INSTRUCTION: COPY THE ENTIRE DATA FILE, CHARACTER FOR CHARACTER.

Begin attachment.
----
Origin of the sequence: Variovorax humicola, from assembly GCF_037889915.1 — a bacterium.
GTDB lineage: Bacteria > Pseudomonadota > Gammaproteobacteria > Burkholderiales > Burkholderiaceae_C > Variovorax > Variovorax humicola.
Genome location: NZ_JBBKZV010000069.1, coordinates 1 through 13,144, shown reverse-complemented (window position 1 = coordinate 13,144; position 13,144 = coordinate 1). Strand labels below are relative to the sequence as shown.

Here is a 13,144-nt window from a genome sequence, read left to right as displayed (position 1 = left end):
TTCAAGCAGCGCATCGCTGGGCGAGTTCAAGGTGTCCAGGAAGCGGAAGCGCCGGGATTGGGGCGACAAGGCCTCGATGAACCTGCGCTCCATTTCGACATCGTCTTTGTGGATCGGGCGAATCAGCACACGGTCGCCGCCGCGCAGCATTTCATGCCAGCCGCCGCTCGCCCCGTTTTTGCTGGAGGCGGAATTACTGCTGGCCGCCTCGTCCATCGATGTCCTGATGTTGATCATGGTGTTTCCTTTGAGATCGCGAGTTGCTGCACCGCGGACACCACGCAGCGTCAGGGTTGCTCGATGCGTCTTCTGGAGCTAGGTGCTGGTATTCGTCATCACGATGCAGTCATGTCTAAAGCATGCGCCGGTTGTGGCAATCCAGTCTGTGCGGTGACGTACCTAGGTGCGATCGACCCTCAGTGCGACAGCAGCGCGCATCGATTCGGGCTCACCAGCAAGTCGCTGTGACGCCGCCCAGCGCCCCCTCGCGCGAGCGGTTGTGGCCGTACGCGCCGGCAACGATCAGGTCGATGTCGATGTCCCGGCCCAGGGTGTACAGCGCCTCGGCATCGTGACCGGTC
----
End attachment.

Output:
Origin of the sequence: Variovorax humicola, from assembly GCF_037889915.1 — a bacterium.
GTDB lineage: Bacteria > Pseudomonadota > Gammaproteobacteria > Burkholderiales > Burkholderiaceae_C > Variovorax > Variovorax humicola.
Genome location: NZ_JBBKZV010000069.1, coordinates 1 through 13,144, shown reverse-complemented (window position 1 = coordinate 13,144; position 13,144 = coordinate 1). Strand labels below are relative to the sequence as shown.

Here is a 13,144-nt window from a genome sequence, read left to right as displayed (position 1 = left end):
TTCAAGCAGCGCATCGCTGGGCGAGTTCAAGGTGTCCAGGAAGCGGAAGCGCCGGGATTGGGGCGACAAGGCCTCGATGAACCTGCGCTCCATTTCGACATCGTCTTTGTGGATCGGGCGAATCAGCACACGGTCGCCGCCGCGCAGCATTTCATGCCAGCCGCCGCTCGCCCCGTTTTTGCTGGAGGCGGAATTACTGCTGGCCGCCTCGTCCATCGATGTCCTGATGTTGATCATGGTGTTTCCTTTGAGATCGCGAGTTGCTGCACCGCGGACACCACGCAGCGTCAGGGTTGCTCGATGCGTCTTCTGGAGCTAGGTGCTGGTATTCGTCATCACGATGCAGTCATGTCTAAAGCATGCGCCGGTTGTGGCAATCCAGTCTGTGCGGTGACGTACCTAGGTGCGATCGACCCTCAGTGCGACAGCAGCGCGCATCGATTCGGGCTCACCAGCAAGTCGCTGTGACGCCGCCCAGCGCCCCCTCGCGCGAGCGGTTGTGGCCGTACGCGCCGGCAACGATCAGGTCGATGTCGATGTCCCGGCCCAGGGTGTACAGCGCCTCGGCATCGTGACCGGTC